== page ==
Troy Terry, Denver’s own American hero

Photo: Paul Chiasson, AP

In case you missed it while you were at work like I was, Highlands Ranch native and sophomore DU forward Troy Terry made the internet explode a little while ago with this shootout heroics during the United States’ World Junior Championship Semifinal game against Russia.

Team USA and Russia played a close game through regulation and overtime and they came out of overtime tied at 3. Through the first five rounds of the shootout, the teams were tied at 2, thanks to goals from Terry and Jeremy Bracco. For the final two rounds, USA (and SCSU) coach Bob Motzko tabbed Terry to go win the game for the Americans.

And boy, did he ever:

The best part of the entire thing was the reaction from all over social media:

And then there’s this gem from Terry, himself to put a cap on the whole event:

Team USA’s journey isn’t over yet thanks to Terry. The United States will play in tomorrow’s WJC Gold Medal game against the winner of this evening’s Canada-Sweden game. It will be televised on NHL Network. Even before his heroics today, Terry had been having a great tournament with 3G-3A-6P for Team USA. You won’t want to miss his last game with Team USA before he returns to Denver this weekend.

6 thoughts on “Troy Terry, Denver’s own American hero”

  1. Troy Terry’s performance in the clutch moments to win a major international tournament agasint a a great foe, is with no exaggeration, one of the greatest single performances in the history DU player in international competition.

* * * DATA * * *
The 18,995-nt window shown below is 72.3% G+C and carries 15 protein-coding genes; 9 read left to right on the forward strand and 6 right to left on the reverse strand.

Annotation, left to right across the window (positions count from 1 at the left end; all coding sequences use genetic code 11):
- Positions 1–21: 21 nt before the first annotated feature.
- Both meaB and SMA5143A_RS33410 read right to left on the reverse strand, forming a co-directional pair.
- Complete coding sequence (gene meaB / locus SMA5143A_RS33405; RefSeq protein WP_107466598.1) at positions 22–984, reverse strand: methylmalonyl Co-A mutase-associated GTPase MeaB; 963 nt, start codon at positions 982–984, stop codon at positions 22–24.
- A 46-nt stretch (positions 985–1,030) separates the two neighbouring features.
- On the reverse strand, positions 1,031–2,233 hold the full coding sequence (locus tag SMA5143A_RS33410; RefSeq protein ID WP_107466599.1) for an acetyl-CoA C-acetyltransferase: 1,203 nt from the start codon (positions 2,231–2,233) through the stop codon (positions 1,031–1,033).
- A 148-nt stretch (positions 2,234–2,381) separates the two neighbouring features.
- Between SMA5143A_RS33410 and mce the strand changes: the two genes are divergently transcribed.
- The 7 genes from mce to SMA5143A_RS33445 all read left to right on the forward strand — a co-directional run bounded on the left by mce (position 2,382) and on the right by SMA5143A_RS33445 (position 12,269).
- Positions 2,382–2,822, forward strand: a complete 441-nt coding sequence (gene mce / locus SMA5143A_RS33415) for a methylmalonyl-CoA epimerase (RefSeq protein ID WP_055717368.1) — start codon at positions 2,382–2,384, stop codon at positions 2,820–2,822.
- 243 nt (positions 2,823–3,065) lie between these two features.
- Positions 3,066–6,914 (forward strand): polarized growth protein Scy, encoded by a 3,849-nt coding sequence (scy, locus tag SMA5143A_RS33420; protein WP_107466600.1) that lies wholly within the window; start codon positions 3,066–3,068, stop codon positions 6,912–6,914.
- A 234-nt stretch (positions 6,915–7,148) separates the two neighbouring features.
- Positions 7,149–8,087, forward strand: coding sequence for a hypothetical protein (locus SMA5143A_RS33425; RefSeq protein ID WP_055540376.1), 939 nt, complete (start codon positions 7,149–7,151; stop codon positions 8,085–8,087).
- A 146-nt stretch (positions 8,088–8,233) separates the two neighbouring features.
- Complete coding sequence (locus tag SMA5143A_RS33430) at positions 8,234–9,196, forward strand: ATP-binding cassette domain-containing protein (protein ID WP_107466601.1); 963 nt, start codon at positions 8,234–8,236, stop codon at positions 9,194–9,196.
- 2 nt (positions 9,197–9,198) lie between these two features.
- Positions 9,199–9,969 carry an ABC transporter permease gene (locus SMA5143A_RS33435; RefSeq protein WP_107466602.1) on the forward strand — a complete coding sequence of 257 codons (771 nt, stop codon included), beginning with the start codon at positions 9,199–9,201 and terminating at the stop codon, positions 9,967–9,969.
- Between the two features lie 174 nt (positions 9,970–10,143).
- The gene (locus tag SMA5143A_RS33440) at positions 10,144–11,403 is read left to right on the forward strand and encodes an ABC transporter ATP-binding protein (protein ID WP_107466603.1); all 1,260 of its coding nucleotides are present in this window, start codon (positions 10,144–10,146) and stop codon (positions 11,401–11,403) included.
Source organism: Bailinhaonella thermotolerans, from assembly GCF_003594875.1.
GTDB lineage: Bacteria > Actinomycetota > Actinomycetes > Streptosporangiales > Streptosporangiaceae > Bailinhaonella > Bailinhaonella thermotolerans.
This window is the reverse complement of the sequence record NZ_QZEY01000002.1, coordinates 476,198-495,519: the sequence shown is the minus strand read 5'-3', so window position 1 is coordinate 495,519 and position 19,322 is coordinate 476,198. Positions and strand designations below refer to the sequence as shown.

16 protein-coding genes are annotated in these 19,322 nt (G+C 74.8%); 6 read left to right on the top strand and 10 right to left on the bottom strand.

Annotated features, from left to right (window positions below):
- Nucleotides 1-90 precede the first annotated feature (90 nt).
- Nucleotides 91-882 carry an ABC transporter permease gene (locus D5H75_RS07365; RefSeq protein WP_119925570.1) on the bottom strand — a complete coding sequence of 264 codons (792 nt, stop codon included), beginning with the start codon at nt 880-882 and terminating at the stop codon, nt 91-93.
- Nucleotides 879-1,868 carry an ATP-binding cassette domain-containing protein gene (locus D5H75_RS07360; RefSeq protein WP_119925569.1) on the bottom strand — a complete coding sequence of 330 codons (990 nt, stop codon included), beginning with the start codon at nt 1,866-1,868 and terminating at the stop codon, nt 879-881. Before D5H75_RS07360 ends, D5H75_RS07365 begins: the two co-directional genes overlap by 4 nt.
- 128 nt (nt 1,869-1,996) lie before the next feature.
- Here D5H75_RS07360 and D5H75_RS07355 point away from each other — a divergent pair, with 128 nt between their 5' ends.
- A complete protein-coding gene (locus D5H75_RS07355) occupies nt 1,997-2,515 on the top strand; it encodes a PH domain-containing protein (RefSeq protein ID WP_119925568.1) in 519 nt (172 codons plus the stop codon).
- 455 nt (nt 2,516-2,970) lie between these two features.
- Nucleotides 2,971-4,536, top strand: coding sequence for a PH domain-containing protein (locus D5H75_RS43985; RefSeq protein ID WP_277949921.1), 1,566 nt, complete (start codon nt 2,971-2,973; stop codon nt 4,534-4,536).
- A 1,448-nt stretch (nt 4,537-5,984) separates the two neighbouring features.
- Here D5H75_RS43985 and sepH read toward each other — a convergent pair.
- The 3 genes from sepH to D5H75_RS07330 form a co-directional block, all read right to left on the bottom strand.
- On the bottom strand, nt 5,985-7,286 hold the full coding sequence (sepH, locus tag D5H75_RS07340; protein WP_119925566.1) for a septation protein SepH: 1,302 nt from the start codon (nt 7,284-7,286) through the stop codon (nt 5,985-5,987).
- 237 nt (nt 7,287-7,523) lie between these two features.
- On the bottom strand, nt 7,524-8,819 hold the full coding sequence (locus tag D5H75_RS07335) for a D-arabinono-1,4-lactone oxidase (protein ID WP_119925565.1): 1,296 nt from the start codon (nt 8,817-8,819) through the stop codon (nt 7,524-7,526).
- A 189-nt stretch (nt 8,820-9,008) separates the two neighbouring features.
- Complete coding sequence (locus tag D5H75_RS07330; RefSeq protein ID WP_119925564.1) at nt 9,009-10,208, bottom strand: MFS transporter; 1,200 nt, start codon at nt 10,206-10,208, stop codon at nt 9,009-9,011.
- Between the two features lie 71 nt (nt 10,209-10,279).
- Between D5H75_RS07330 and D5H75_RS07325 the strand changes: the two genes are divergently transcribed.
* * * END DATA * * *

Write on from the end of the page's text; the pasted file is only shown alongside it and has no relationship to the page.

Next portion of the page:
DU’s greatest international performances are obviously gold medals at the Olympic Games. There are two gold medalists in DU history – Jerome Biffle, who won the long jump at the 1952 Summer Olympics in Helsinki, and the Vince Boryla, who helped led Team USA to gold in the 1948 Summer Games in London, but did not score more than points in any single Olympic contest. Since Biffle won Goldin an individual sport, it ranks alone in the DU pantheon of performance, with Boryla close by in second. I might also asterisk the list with DU alum Craig Patrick’s performance as the assistant coach of the gold medal “Miracle on Ice” team in the 1980 Olympics behind head coacing legend Herb Brooks, but Patrick was not an athlete at those games.

    Ron Naslund won a silver medal with Team USA Hockey at the 1972 Winter Games in Sapporo, Japan, but he was a grinder and not a scorer. Paul Stastny won a silver medal in the 2010 Games with Team USA in Vancouver, too. And Antii Laaksonen won a silver in 2006 with Finland in Torino, Italy, Some 50 other Pioneers have made it to the Olympic Games in various sports and and years, but none of them have stood on the podium with a medal, save the ones I’ve already mentioned.

    And while the World Junior Hockey Tournament is not the Olympics, it is the third best tournament in men’s hockey, after the Olympics and World Cup of Hockey, which are both best-on-best full-grown men men’s competitions.